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Sociology

Reading One

Americans want to have everything sanitized – no smells, not even the good, natural man-and-woman smell. Take away the smell from under the armpits and from you skin. Rub it out, and then spray or dab some non-human odor on yourself (stuff you can spend a lot of money on – perhaps $10 or more per ounce – so you know it has to smell good). “B.O.,” bad breath, “Intimate Female Odor Spray” – I see it all on television. Soon you will breed people who do not have body openings.

I think that white people are so afraid of the world they created that they do not want to see feel smell, or hear it. The feeling of rain and snow on your face, being numbed by an icy wind and thawing out before a smoking fire, coming out of a hot sweat bath and plunging into a cold stream – these things make you feel alive, but you do not want them anymore. Living in boxes that shut out the heat of the summer and the chill of the winter, living inside a body that no longer has a scent, hearing the noise from the stereo instead of listening to the sounds of nature, watching some actor on TV having a make-believe experience when you no longer experience anything for yourself, eating food that does not have any taste – that is your way. It’s no good.

The food you eat, you treat it like you bodies, take out all the nature part, the taste, the smell, and the roughness, then put in the artificial color and flavor. Raw liver, raw kidney – that is what we old-fashioned full-bloods like to get our teeth into. In the old days, we used to eat the guts of the buffalo, making a contest of it. Two opposite ends, starting chewing toward the middle, seeing who can get there first – that is eating. Those buffalo guts, full of half-fermented, half digested grass and herbs, you did not need any pills and vitamins when you swallowed those. Use the bitterness of gall for flavoring, not refined salt or sugar. Wasna – meat, kidney fat, and berries all pounded together – a lump of that sweet wasna kept a man going for a whole day. That was food, and that had the power. Not the stuff you give us today; powdered milk, dehydrated eggs, pasteurized butter, chickens that are all drumsticks or all breast; there
is no bird left there.

You do not want the bird. You do not have the courage to kill honestly – cut off the chicken’s head, pluck it, and gut it – no, you do not want this anymore. So it all comes in a neat plastic bag, all cut up, ready to eat, with no taste and no guilt. As far as you mink and seal coats, you do not want to know about the blood and pain which went into making them. Your idea of war – sit in an airplane, way above the clouds, press a button, drop the bombs, and never look below the clouds – that is the odorless, guiltless, sanitized way.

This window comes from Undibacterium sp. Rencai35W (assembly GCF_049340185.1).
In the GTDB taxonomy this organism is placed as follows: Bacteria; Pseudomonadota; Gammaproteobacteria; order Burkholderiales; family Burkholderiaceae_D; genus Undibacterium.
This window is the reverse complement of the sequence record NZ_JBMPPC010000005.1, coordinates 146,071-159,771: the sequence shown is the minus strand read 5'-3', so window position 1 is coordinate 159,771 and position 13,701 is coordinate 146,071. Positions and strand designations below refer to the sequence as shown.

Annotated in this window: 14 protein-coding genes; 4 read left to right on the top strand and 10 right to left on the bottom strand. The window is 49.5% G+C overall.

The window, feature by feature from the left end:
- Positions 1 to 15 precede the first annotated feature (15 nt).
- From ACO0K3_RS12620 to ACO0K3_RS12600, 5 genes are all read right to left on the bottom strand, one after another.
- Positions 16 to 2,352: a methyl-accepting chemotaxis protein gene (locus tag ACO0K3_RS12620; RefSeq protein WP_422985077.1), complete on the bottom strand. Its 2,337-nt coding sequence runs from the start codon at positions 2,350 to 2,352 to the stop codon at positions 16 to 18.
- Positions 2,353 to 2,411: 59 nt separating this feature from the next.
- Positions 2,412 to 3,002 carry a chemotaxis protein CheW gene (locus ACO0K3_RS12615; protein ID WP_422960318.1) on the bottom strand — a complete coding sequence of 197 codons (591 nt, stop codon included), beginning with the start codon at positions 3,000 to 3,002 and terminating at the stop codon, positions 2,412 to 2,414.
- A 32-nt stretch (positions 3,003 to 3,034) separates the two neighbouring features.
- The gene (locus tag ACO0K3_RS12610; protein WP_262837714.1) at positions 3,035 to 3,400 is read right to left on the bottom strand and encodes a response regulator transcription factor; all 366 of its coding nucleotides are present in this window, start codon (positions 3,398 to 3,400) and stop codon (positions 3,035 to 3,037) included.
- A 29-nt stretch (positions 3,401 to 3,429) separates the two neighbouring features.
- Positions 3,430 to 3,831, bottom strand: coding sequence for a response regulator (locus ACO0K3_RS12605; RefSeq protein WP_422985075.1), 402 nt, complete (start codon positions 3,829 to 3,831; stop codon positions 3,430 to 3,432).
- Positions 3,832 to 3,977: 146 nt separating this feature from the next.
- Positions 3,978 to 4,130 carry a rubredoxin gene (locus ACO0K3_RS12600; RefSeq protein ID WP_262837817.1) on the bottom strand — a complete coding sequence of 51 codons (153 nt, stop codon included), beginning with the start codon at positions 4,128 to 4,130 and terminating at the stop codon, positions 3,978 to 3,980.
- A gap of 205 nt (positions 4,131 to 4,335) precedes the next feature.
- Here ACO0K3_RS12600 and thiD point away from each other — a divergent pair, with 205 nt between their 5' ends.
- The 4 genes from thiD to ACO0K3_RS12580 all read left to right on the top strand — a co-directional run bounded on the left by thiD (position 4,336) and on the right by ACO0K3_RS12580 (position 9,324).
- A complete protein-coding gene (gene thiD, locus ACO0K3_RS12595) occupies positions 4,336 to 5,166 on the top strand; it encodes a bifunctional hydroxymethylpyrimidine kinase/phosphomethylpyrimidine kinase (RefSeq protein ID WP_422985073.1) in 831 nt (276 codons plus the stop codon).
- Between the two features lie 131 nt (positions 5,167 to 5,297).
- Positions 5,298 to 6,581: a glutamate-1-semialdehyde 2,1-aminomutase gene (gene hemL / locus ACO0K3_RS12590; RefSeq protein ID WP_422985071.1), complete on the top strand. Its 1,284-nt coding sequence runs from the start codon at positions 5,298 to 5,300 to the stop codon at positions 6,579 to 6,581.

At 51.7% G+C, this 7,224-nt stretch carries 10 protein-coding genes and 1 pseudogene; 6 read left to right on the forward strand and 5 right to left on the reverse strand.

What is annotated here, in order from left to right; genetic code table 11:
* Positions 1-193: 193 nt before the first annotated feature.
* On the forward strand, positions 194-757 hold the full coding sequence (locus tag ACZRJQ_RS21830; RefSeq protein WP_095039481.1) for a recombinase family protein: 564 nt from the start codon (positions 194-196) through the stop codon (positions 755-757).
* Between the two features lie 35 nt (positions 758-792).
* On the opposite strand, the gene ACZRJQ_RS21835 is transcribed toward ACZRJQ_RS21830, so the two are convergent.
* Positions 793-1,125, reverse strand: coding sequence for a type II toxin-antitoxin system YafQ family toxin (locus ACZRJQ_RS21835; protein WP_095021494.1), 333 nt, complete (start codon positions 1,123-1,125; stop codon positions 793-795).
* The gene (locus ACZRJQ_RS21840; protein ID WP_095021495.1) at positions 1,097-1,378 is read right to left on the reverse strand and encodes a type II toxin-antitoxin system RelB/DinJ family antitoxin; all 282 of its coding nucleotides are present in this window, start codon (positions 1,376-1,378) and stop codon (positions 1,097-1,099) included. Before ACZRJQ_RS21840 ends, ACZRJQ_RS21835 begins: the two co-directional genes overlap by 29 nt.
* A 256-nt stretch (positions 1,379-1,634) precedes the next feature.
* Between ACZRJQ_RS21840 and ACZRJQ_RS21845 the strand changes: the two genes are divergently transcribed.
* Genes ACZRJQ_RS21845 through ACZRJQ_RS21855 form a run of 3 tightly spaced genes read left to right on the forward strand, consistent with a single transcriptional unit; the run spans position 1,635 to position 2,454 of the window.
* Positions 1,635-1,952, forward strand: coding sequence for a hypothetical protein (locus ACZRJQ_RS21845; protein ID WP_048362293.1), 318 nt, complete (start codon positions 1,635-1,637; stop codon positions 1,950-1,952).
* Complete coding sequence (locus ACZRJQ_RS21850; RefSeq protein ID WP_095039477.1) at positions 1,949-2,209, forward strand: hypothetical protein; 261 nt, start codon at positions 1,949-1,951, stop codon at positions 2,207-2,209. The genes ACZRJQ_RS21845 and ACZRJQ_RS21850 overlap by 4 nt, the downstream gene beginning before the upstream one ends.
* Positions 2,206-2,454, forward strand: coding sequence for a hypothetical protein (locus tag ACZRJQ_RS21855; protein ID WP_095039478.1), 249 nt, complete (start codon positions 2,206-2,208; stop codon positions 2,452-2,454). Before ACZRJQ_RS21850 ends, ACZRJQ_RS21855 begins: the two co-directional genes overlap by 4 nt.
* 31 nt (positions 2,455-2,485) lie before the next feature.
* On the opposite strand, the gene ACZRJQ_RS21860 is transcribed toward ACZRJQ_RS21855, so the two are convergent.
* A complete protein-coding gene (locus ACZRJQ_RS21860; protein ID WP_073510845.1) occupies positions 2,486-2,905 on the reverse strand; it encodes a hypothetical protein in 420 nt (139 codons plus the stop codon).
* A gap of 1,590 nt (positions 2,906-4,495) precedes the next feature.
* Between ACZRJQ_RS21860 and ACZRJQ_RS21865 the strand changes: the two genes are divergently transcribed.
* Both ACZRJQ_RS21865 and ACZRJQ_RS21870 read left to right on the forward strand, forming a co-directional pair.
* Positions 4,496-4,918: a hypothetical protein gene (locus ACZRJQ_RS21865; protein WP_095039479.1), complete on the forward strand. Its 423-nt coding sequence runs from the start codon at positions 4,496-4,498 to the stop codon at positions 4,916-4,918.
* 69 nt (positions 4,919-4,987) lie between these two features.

From John (Fire) Lame Deer, Lame Deer Seeker of Visions, 1972, New York, NY: Washington Square Press, pp 110-111.

Reading Two
“Don’t buy anything from a filthy Jew,” said Ilse as she read to Hans from one of his storybooks. “Remember, my child, what Mother has told you.”
Sitting next to Ilse on the living room couch, Hans clapped.
“Did you like that, Hans?” said Ilse, hugging him.
“You read very well, Ilse,” I said, smiling at her over my glass of cognac. “Doesn’t she real well, Marta?”
“Yes,” she said, knitting. “Read Daddy the first part, Ilse, the part you read to me while I was fixing dinner.”
Ilse flipped through the pages, a pensive look on her face. The Christmas wreaths filled the room with the scent of pine. The shiny paper of the wrapped packages piled under the tree reflected the fire’s light. The red sweater Marta was making covered her knees, and she rested her hands atop it. Hans, wearing his pajamas, waited patiently beside Ilse, his small hands folded on his leg. Ilse stopped turning the pages and smiled.

The German is a proud man,
A worker and a fighter.
The German is a proud man,
Beautiful and brave.
The German is a proud man
Who hates the dirty Jew.
And here is a Jew, as all can see.
The vilest man that’ll ever be.

“That’s very good, Ilse,” I said.
“She didn’t understand what evile ‘vile’ was,” said Marta, “until I explained it to her.”
“Do you want to see the picture, Hans?”
Ilse leaned toward him and held the open book in front of him.
“Here’s the beautiful German.”
Hans clapped his hands.
“And here’s the filthy Jew.”
From Sherri Szeman, The Kommandant’s Mistress, 1993, New York, NY: Harper Perennial, pp 21-22.
Questions for Unit One Assignment

1. Why is the perspective of the actors important?
2. How do their social locations explain certain aspects of human behavior and assumptions about the readings?
3. What would happen if these readings are taken out of context?
4. How does the sociological perspective of this 80-year old Sioux on a reservation and German children in World War II living next to a concentration camp take into account social location? Would you eat raw buffalo guts? Would you read this particular book to your children?
5. How would you describe you social location? How has it influenced your life?

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Category: Sample Questions